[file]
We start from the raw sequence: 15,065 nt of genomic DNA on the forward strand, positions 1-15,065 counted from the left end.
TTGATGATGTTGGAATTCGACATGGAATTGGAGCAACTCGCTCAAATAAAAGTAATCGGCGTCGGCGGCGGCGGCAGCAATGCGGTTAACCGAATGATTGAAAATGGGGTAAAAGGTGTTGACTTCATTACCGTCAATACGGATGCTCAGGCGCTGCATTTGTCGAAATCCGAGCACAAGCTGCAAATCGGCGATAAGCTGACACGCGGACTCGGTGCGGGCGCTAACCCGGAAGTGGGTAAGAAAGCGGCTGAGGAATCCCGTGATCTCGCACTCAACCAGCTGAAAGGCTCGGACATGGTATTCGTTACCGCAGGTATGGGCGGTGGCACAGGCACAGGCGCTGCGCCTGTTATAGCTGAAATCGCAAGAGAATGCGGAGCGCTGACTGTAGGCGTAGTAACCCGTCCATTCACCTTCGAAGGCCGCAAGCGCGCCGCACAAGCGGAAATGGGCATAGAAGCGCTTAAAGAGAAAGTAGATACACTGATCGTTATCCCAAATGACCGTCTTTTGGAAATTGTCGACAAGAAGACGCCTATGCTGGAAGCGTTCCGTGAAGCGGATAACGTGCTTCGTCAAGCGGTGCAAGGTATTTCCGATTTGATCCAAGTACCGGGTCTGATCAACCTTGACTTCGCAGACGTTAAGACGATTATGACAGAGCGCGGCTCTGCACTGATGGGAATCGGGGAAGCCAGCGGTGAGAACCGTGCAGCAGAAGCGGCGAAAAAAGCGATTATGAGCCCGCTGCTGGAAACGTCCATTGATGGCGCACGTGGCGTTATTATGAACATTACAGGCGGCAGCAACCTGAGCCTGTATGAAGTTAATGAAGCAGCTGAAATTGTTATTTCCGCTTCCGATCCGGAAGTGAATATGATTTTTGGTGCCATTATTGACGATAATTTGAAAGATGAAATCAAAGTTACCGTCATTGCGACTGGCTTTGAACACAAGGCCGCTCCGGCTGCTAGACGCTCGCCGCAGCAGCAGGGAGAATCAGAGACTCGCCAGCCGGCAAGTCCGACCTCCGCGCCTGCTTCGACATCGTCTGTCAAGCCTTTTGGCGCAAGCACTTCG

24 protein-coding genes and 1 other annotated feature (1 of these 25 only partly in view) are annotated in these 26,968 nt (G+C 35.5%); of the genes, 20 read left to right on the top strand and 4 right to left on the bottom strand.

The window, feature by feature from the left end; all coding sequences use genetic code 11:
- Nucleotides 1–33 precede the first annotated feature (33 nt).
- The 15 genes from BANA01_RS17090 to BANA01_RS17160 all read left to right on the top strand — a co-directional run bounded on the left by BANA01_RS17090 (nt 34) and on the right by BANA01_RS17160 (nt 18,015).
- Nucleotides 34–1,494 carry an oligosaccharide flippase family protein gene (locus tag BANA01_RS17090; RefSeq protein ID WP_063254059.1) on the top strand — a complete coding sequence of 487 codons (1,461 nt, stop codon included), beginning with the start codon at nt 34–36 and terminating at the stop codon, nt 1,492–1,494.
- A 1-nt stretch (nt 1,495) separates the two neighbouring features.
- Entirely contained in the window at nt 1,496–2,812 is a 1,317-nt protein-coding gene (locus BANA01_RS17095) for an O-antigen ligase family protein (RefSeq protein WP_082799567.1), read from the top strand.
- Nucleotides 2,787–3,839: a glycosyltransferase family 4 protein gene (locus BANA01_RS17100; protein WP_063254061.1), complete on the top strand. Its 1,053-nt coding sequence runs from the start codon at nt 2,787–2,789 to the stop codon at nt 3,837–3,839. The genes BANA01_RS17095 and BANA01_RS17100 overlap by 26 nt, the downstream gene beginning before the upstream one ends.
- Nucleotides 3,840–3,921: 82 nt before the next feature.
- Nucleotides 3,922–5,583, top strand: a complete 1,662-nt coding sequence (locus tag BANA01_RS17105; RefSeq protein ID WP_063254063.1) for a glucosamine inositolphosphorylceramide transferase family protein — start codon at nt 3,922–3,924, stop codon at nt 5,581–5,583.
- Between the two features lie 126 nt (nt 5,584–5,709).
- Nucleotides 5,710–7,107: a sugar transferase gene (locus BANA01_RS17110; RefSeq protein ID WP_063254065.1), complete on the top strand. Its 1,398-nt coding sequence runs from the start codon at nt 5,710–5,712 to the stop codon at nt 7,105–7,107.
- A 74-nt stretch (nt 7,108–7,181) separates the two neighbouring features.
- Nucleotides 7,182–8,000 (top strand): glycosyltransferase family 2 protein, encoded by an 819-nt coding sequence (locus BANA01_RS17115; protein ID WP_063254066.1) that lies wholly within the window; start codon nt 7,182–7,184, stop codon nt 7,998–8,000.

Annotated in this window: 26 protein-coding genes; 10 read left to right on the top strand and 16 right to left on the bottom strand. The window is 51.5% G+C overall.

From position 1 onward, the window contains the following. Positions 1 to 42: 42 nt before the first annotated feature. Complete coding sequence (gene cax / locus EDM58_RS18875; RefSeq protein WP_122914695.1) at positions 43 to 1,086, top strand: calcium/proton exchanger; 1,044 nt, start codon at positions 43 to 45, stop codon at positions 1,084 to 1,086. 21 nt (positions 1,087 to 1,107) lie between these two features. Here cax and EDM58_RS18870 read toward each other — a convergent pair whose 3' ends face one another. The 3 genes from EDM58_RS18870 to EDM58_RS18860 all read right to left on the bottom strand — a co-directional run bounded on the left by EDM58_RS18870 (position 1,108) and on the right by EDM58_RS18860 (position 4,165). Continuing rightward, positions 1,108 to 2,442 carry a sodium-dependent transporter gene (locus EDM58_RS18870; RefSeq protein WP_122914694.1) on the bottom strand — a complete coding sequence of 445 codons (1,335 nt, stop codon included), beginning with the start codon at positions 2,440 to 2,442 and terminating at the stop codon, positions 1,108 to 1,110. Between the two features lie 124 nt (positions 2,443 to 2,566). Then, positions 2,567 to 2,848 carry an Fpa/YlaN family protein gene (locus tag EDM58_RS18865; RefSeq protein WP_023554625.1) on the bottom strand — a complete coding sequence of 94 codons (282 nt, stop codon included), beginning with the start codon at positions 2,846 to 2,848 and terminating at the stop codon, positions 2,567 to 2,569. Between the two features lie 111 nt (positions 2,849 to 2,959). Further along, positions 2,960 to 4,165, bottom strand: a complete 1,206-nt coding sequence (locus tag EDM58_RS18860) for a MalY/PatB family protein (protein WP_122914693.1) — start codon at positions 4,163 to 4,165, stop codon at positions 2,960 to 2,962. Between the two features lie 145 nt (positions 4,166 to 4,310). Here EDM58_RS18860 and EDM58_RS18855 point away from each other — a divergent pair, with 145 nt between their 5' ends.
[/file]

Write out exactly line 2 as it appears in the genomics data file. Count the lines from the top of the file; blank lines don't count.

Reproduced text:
TTGATGATGTTGGAATTCGACATGGAATTGGAGCAACTCGCTCAAATAAAAGTAATCGGCGTCGGCGGCGGCGGCAGCAATGCGGTTAACCGAATGATTGAAAATGGGGTAAAAGGTGTTGACTTCATTACCGTCAATACGGATGCTCAGGCGCTGCATTTGTCGAAATCCGAGCACAAGCTGCAAATCGGCGATAAGCTGACACGCGGACTCGGTGCGGGCGCTAACCCGGAAGTGGGTAAGAAAGCGGCTGAGGAATCCCGTGATCTCGCACTCAACCAGCTGAAAGGCTCGGACATGGTATTCGTTACCGCAGGTATGGGCGGTGGCACAGGCACAGGCGCTGCGCCTGTTATAGCTGAAATCGCAAGAGAATGCGGAGCGCTGACTGTAGGCGTAGTAACCCGTCCATTCACCTTCGAAGGCCGCAAGCGCGCCGCACAAGCGGAAATGGGCATAGAAGCGCTTAAAGAGAAAGTAGATACACTGATCGTTATCCCAAATGACCGTCTTTTGGAAATTGTCGACAAGAAGACGCCTATGCTGGAAGCGTTCCGTGAAGCGGATAACGTGCTTCGTCAAGCGGTGCAAGGTATTTCCGATTTGATCCAAGTACCGGGTCTGATCAACCTTGACTTCGCAGACGTTAAGACGATTATGACAGAGCGCGGCTCTGCACTGATGGGAATCGGGGAAGCCAGCGGTGAGAACCGTGCAGCAGAAGCGGCGAAAAAAGCGATTATGAGCCCGCTGCTGGAAACGTCCATTGATGGCGCACGTGGCGTTATTATGAACATTACAGGCGGCAGCAACCTGAGCCTGTATGAAGTTAATGAAGCAGCTGAAATTGTTATTTCCGCTTCCGATCCGGAAGTGAATATGATTTTTGGTGCCATTATTGACGATAATTTGAAAGATGAAATCAAAGTTACCGTCATTGCGACTGGCTTTGAACACAAGGCCGCTCCGGCTGCTAGACGCTCGCCGCAGCAGCAGGGAGAATCAGAGACTCGCCAGCCGGCAAGTCCGACCTCCGCGCCTGCTTCGACATCGTCTGTCAAGCCTTTTGGCGCAAGCACTTCG